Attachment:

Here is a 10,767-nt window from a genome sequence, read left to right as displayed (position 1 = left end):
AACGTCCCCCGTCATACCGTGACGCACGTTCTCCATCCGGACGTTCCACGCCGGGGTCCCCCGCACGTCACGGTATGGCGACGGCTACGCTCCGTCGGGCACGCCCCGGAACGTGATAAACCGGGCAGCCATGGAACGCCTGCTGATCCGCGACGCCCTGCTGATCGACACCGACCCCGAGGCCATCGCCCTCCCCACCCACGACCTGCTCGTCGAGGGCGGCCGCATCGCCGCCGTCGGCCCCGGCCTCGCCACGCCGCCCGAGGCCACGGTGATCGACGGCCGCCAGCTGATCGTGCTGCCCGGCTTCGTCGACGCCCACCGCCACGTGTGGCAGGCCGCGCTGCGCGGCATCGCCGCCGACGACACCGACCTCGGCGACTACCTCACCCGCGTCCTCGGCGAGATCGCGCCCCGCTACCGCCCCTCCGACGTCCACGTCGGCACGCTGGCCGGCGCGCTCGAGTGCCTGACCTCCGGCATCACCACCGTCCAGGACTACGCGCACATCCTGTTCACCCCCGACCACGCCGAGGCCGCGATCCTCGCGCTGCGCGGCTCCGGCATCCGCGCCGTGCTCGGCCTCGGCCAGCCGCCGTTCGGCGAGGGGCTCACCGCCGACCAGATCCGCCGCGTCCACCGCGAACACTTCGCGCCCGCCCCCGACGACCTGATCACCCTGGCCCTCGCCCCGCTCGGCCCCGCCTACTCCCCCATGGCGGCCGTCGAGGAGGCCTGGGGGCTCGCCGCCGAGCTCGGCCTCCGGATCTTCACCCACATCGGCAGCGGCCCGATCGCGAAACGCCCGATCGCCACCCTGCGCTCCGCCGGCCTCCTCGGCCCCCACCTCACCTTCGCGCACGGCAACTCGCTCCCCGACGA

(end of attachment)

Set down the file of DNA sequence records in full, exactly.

Here is a 10,767-nt window from a genome sequence, read left to right as displayed (position 1 = left end):
AACGTCCCCCGTCATACCGTGACGCACGTTCTCCATCCGGACGTTCCACGCCGGGGTCCCCCGCACGTCACGGTATGGCGACGGCTACGCTCCGTCGGGCACGCCCCGGAACGTGATAAACCGGGCAGCCATGGAACGCCTGCTGATCCGCGACGCCCTGCTGATCGACACCGACCCCGAGGCCATCGCCCTCCCCACCCACGACCTGCTCGTCGAGGGCGGCCGCATCGCCGCCGTCGGCCCCGGCCTCGCCACGCCGCCCGAGGCCACGGTGATCGACGGCCGCCAGCTGATCGTGCTGCCCGGCTTCGTCGACGCCCACCGCCACGTGTGGCAGGCCGCGCTGCGCGGCATCGCCGCCGACGACACCGACCTCGGCGACTACCTCACCCGCGTCCTCGGCGAGATCGCGCCCCGCTACCGCCCCTCCGACGTCCACGTCGGCACGCTGGCCGGCGCGCTCGAGTGCCTGACCTCCGGCATCACCACCGTCCAGGACTACGCGCACATCCTGTTCACCCCCGACCACGCCGAGGCCGCGATCCTCGCGCTGCGCGGCTCCGGCATCCGCGCCGTGCTCGGCCTCGGCCAGCCGCCGTTCGGCGAGGGGCTCACCGCCGACCAGATCCGCCGCGTCCACCGCGAACACTTCGCGCCCGCCCCCGACGACCTGATCACCCTGGCCCTCGCCCCGCTCGGCCCCGCCTACTCCCCCATGGCGGCCGTCGAGGAGGCCTGGGGGCTCGCCGCCGAGCTCGGCCTCCGGATCTTCACCCACATCGGCAGCGGCCCGATCGCGAAACGCCCGATCGCCACCCTGCGCTCCGCCGGCCTCCTCGGCCCCCACCTCACCTTCGCGCACGGCAACTCGCTCCCCGACGA